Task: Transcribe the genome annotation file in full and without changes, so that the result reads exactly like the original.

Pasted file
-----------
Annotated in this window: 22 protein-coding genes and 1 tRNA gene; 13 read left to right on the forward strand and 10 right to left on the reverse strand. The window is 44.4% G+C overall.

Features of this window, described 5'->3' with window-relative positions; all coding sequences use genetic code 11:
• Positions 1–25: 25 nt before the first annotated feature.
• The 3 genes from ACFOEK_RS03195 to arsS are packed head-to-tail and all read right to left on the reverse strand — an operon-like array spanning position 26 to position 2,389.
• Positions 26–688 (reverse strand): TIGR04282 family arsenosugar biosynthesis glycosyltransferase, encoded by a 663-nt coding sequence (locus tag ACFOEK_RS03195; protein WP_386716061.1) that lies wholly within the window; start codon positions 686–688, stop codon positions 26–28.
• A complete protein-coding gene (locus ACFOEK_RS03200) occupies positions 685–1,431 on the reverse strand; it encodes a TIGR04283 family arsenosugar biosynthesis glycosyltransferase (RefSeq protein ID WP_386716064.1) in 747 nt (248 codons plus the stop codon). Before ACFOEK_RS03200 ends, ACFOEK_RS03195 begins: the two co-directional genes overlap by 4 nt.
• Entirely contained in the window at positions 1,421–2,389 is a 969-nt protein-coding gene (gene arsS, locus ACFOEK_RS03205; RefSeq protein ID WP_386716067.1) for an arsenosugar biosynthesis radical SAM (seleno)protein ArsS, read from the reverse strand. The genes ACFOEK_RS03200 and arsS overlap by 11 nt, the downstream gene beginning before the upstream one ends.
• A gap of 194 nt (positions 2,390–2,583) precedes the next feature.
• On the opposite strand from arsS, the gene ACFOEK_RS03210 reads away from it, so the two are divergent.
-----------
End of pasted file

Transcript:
Annotated in this window: 22 protein-coding genes and 1 tRNA gene; 13 read left to right on the forward strand and 10 right to left on the reverse strand. The window is 44.4% G+C overall.

Features of this window, described 5'->3' with window-relative positions; all coding sequences use genetic code 11:
• Positions 1–25: 25 nt before the first annotated feature.
• The 3 genes from ACFOEK_RS03195 to arsS are packed head-to-tail and all read right to left on the reverse strand — an operon-like array spanning position 26 to position 2,389.
• Positions 26–688 (reverse strand): TIGR04282 family arsenosugar biosynthesis glycosyltransferase, encoded by a 663-nt coding sequence (locus tag ACFOEK_RS03195; protein WP_386716061.1) that lies wholly within the window; start codon positions 686–688, stop codon positions 26–28.
• A complete protein-coding gene (locus ACFOEK_RS03200) occupies positions 685–1,431 on the reverse strand; it encodes a TIGR04283 family arsenosugar biosynthesis glycosyltransferase (RefSeq protein ID WP_386716064.1) in 747 nt (248 codons plus the stop codon). Before ACFOEK_RS03200 ends, ACFOEK_RS03195 begins: the two co-directional genes overlap by 4 nt.
• Entirely contained in the window at positions 1,421–2,389 is a 969-nt protein-coding gene (gene arsS, locus ACFOEK_RS03205; RefSeq protein ID WP_386716067.1) for an arsenosugar biosynthesis radical SAM (seleno)protein ArsS, read from the reverse strand. The genes ACFOEK_RS03200 and arsS overlap by 11 nt, the downstream gene beginning before the upstream one ends.
• A gap of 194 nt (positions 2,390–2,583) precedes the next feature.
• On the opposite strand from arsS, the gene ACFOEK_RS03210 reads away from it, so the two are divergent.